I hope that Spamar and 2Js are now recovered from their injuries. Spamar, I hope you get that BP under control. Mine was up to 220/120 at its worst at the beginning of the year :eek: I went from 1 tablet a day to 4 and it is now nicely managed. The new tablets cause some swelling of the ankles, which makes me feel a bit :( , but that is the worst of it so I can't complain.

    ((( Amy ))) I'm so sorry that you are still getting carp from your MIL :mad: What a nasty way to behave! Actually, my MIL never once spelled my forename correctly in more than 30 years (it's only 3 letters long!). However, I knew that it was not out of malice and that makes a big difference. Happy Anniversary BTW :) How many years have you and Mr A been together?

    Mum doesn't seem to have had any repercussions from her fall, which is a relief.

    We went away for the weekend and had a great time. We have done a murder mystery weekend with this company before and they are very good. We didn't quite work out whodunnit but did well at the other games and quizzes during the weekend.

    My darling husband had a bug at the beginning of the week and kindly gave it to me, so I came home yesterday feeling hot and fluey :( I didn't have any aquagym booked for today and cancelled my morning out with BFF. I also sent hubby round to Mum (she needed some bread) as I don't want to give this to her. I'm feeling better today than yesterday, so I'm hoping this will soon be gone.

    Hubby didn't go over to Mum until this afternoon. He said Mum had been wondering why we hadn't been round to take her out (we don't usually do that on Mondays) which made me sad. Not so long ago she would have been phoning every few minutes to ask why we were not there. Now we don't get that because she can't remember how to use the phone :( I never thought I would be sorry the calls have stopped! :rolleyes:

    We had a text from our son yesterday to say that he was nowhere near the earthquake and was fine. He's up on North Island and says they just felt the edge of the tremors - so he can now say that he has experienced his first earthquake!

    Our house moving plans have come to a bit of a standstill. Although I checked with the EA that cats are allowed, it seems that it is not quite that straightforward. Permission has to be given by the rest of the freeholders (flat owners) first, so the vendors have emailed everyone to ask. They also have to give permission for the cat flap to be put in the outside wall. Fingers crossed!!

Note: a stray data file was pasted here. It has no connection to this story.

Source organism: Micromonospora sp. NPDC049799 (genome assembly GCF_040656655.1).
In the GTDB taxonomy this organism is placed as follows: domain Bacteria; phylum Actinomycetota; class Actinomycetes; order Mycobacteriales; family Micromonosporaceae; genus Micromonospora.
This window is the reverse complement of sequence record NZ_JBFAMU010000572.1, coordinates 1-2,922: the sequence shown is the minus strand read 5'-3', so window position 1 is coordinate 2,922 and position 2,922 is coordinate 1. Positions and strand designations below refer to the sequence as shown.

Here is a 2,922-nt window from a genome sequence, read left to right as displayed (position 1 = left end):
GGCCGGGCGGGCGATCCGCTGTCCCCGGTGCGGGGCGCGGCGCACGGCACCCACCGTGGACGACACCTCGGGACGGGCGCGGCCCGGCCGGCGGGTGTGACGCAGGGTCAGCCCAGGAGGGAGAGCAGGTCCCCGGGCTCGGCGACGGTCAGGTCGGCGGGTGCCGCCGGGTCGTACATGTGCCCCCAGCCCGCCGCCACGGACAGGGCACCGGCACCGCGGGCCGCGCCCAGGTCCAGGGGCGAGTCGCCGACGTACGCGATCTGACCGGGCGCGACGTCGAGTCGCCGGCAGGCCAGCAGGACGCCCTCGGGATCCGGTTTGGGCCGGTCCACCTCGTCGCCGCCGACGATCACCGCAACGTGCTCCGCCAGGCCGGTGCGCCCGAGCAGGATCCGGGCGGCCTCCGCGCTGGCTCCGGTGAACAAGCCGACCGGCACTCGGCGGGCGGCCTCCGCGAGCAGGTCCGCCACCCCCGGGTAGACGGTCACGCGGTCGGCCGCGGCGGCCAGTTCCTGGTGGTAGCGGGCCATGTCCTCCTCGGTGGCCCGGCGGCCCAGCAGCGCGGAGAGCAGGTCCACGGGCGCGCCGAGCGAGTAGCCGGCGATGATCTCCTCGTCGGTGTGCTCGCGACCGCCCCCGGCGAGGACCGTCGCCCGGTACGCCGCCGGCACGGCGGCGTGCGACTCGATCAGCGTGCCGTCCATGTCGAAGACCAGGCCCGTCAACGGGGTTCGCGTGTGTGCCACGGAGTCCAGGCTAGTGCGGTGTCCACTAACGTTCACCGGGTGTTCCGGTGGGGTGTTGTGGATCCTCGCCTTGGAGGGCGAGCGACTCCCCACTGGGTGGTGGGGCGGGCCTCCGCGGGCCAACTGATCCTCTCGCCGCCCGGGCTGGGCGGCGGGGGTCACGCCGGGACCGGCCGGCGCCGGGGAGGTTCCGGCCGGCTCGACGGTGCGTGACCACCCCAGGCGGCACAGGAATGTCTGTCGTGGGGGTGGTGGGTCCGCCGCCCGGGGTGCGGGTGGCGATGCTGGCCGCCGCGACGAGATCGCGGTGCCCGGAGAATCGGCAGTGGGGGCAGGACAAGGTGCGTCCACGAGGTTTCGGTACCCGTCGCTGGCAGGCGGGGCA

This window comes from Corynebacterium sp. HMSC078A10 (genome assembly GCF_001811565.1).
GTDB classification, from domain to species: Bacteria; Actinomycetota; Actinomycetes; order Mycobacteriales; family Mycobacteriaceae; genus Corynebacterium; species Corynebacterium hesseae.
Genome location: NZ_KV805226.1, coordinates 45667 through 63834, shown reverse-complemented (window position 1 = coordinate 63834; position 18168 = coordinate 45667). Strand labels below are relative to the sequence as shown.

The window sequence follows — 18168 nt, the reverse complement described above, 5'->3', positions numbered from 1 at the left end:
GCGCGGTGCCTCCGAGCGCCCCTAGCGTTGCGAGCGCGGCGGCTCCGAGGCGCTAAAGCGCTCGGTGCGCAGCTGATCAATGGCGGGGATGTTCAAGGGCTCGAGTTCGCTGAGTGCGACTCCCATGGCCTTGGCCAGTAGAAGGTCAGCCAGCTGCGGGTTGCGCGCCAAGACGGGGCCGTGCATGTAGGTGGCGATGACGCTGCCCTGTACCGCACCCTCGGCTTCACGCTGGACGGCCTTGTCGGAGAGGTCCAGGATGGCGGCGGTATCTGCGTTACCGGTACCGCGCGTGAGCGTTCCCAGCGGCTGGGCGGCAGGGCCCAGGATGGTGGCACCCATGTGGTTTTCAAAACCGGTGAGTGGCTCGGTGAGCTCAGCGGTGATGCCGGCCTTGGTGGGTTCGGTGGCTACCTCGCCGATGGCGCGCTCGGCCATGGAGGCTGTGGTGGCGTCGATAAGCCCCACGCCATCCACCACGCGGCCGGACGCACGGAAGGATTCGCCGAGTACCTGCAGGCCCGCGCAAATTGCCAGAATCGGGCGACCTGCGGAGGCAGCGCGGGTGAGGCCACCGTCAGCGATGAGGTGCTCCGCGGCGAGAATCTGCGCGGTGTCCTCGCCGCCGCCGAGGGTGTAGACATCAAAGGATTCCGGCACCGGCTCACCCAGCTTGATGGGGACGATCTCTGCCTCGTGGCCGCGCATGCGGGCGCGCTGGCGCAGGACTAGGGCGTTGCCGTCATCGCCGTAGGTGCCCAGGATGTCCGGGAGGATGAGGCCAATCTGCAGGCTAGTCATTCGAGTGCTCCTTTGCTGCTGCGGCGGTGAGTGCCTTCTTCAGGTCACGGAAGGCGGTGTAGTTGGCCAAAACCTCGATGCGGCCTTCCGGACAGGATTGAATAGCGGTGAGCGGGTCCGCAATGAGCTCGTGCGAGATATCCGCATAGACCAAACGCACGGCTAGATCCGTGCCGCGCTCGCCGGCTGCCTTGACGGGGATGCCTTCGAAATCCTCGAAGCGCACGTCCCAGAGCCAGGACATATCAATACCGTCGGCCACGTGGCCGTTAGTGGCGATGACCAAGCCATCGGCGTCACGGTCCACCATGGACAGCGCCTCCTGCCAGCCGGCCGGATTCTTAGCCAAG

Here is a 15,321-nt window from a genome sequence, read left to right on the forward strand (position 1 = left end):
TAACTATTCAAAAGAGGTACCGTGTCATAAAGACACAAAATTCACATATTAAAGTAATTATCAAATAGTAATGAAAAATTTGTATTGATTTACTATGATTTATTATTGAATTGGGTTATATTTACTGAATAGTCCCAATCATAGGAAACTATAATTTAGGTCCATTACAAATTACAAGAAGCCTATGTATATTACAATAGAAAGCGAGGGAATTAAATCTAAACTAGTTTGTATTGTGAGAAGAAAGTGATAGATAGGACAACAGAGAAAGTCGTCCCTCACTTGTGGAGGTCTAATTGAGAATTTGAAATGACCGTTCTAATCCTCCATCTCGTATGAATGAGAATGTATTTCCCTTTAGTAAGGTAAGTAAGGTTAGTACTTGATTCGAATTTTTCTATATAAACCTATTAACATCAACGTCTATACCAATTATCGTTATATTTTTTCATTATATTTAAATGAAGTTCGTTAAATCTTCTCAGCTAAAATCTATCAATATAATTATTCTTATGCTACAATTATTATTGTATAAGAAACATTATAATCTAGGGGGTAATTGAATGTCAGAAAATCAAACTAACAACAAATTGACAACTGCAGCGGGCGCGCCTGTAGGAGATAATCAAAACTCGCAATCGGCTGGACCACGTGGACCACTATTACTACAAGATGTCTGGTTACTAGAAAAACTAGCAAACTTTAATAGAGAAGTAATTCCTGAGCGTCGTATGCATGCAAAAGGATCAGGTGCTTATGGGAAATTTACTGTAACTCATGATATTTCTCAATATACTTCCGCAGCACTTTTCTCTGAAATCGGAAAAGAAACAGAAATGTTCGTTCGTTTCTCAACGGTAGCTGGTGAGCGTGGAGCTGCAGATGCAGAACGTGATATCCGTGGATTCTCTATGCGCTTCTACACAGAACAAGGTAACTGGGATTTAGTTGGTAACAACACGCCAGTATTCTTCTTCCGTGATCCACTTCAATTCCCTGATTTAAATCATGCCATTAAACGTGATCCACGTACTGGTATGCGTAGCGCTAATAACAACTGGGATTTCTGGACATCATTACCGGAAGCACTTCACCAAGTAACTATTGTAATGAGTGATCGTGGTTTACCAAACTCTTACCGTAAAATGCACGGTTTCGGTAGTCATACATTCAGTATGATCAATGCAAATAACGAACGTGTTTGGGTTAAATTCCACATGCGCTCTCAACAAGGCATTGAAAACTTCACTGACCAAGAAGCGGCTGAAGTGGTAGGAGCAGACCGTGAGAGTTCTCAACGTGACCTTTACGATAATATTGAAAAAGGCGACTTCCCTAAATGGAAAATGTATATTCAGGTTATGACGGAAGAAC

15. Ann Mac

    Ann Mac Registered User

    Oct 17, 2013
    Morning everyone,

    Slugsta, so glad that your Mum is OK after the fall, but sorry to hear that you have picked up a lurgy from your OH. Fingers crossed that it doesn't linger and you are over it soon. I've always fancied doing one of those murder/mystery weekends, but it doesn't appeal to OH at all, sadly - glad you and your OH enjoyed it though :) You must have been relieved to hear from your son too - thank goodness he is OK and missed the worst of the earthquake!

    Its a horrible truth about dementia that as it progresses, behaviours and stages that used to drive you to screaming point with frustration can actually become behaviours and stages that you miss, when your loved one deteriorates and they lose the ability to do the things that once drove you mad :(

    I've also got my fingers crossed about the new flat and Alfie and Sky - really hope there isn't a problem with you taking them!

    Busy couple of days with work - more glitches with delivery companies. I've been chasing after some stuff that was ordered for me weeks ago, and finally have been told that the delivery company tried to deliver it last month! Only I had no failed delivery slip and the house they said they left it with is (a) right at the far end of the street and (b) claim not to have received any package on my behalf anyway :( Although the name given by the delivery company matches, the chap pointed out that all in the house work full time and were in work when its claimed that the parcel was left at their address - so I need to sort that again.

    Other annoying bits to also be tackled today - been brought to a grinding halt by folk who are very keen for me to provide the service for them - but not so keen to sort the paperwork that I need done by them before I can move forward. So frustrating.

    I'm just going to work a half day today - after the extra hours I did last week - and will be going to see Mil this afternoon. Can't say I am looking forward to it, but the dread of seeing her is outweighed by wanting to make sure she is OK and the feeling that if I don't go, it feels like she is being abandoned - yep, I know its daft, but its how I feel and not going will make me more stressed than going, IYKWIM. Just hoping that she is more settled and less upset today - though I'm not holding my breath.

    Hope you all have a good day xxxxx
  16. Slugsta

    Slugsta Registered User


    Ann, I hope that today's visit went well and that MIL was calmer.

    What a PITA about the missing delivery! Don't really see why you have to sort it out - the person who sent the item is the only one who has any sort of contract with the delivery company.

    Hubby and I arrived to take Mum out this morning, as usual. Mum was wandering around with a used (wet) pad in the basket of her rollator :)eek: ) and looking upset. I took her back to the flat and asked what the problem was. Mum said she couldn't get the pad to stay in place - that would be because she uses pull-ups now and I removed her knickers (but left the pads there cos she seemed happier that way).